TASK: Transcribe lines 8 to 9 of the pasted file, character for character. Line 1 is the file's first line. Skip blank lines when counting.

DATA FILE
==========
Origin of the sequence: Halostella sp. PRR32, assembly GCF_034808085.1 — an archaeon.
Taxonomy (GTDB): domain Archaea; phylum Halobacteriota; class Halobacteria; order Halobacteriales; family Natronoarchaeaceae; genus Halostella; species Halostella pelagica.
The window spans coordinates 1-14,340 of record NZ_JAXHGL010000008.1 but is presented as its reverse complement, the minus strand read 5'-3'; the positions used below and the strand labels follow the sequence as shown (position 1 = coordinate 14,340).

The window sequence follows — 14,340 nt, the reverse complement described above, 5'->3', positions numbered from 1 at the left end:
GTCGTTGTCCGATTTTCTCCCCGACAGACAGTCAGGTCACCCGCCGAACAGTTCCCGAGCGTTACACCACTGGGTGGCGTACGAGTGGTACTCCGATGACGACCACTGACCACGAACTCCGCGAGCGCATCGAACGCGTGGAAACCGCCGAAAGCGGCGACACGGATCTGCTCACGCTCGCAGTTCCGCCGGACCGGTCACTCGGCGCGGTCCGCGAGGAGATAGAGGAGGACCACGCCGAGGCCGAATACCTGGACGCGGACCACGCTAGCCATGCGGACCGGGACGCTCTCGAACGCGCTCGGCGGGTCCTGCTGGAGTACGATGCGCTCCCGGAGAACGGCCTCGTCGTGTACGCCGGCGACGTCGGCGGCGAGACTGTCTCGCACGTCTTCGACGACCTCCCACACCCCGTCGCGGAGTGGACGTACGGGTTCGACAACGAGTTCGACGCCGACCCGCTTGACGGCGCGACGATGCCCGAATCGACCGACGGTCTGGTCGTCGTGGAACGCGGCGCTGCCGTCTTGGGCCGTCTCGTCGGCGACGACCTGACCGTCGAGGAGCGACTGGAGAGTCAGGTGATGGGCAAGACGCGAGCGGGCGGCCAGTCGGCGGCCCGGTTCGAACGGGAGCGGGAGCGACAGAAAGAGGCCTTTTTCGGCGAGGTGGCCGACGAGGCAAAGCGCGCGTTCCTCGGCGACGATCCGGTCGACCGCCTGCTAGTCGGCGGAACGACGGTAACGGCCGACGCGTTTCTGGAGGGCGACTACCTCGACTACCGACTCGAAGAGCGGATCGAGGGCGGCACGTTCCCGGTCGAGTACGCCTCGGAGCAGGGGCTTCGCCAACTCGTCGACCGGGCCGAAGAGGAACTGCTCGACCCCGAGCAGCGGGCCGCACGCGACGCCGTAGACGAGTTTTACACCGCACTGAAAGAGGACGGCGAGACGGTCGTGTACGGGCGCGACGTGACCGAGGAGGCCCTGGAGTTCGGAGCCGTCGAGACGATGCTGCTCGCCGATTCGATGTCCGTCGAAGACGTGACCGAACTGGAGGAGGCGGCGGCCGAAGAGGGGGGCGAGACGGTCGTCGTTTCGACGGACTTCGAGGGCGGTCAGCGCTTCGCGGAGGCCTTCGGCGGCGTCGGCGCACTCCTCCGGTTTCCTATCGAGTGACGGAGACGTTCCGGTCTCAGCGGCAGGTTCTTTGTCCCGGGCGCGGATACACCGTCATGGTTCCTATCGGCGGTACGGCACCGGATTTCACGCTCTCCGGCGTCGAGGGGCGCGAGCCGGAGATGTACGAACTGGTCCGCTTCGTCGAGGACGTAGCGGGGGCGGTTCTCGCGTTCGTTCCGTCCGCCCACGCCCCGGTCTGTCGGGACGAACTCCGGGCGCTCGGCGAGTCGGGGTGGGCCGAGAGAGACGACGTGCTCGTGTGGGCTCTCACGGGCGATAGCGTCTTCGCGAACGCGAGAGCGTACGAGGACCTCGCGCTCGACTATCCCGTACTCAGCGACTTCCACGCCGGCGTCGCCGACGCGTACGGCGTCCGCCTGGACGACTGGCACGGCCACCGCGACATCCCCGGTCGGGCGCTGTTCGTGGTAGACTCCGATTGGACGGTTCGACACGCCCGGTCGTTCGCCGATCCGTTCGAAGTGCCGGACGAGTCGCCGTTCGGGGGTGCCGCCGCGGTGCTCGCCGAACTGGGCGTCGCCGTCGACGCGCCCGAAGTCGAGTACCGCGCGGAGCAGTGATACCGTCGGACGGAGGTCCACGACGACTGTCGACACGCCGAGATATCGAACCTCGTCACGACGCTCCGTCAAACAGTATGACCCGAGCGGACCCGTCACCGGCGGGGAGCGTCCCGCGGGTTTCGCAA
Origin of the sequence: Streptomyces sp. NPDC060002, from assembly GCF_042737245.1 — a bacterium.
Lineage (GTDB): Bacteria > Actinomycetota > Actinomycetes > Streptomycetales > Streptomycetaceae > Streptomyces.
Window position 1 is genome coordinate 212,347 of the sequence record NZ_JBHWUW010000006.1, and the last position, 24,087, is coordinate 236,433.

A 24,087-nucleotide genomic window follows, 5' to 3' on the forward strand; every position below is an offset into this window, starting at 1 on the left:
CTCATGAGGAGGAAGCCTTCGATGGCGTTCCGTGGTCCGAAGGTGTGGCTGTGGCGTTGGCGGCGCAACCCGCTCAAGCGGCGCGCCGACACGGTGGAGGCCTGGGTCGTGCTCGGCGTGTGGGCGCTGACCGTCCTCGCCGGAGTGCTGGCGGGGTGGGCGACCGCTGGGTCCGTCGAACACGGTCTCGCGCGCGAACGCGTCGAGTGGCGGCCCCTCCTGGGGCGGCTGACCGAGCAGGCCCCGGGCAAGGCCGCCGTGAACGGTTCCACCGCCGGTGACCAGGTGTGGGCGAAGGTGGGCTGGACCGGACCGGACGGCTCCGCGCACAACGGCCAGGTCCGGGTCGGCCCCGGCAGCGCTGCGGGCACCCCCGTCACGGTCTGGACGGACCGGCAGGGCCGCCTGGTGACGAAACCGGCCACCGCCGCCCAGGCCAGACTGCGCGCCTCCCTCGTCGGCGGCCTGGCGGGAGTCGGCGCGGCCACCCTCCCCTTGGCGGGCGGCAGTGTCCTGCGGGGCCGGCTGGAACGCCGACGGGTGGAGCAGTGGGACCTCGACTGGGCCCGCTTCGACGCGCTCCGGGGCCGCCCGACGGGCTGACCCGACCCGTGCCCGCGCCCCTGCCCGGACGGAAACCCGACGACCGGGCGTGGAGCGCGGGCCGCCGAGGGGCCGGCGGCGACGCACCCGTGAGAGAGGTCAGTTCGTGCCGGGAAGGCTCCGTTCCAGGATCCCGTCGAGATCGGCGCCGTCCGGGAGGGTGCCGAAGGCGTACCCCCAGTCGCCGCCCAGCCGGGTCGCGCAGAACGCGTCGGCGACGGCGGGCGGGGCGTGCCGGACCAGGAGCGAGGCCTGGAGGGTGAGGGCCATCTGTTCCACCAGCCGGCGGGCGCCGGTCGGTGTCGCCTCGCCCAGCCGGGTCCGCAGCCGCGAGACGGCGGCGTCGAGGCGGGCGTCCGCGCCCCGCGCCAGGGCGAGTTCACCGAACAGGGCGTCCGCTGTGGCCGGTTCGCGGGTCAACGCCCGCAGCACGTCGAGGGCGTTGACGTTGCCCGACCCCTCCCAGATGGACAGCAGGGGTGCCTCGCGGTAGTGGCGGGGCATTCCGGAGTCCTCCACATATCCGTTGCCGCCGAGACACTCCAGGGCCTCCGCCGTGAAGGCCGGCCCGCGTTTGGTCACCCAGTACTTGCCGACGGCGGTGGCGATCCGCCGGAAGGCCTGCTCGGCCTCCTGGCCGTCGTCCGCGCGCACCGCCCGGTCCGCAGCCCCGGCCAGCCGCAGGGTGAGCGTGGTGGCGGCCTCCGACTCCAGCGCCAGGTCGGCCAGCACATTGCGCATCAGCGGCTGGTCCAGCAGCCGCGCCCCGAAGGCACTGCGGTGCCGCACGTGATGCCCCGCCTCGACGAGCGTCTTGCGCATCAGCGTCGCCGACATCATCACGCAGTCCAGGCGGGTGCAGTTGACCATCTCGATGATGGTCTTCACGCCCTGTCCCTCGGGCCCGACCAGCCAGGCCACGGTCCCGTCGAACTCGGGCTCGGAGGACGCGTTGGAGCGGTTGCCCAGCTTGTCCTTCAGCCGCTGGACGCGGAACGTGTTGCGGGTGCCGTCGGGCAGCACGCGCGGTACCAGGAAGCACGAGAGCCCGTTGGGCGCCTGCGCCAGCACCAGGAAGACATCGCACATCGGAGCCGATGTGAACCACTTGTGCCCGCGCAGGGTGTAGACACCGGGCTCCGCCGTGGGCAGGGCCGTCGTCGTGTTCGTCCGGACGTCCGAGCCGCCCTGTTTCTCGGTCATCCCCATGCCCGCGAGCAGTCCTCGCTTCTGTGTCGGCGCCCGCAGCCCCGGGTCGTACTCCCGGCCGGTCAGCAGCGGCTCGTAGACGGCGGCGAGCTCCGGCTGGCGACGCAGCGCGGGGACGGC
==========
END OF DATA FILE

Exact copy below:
Window position 1 is genome coordinate 212,347 of the sequence record NZ_JBHWUW010000006.1, and the last position, 24,087, is coordinate 236,433.

A 24,087-nucleotide genomic window follows, 5' to 3' on the forward strand; every position below is an offset into this window, starting at 1 on the left: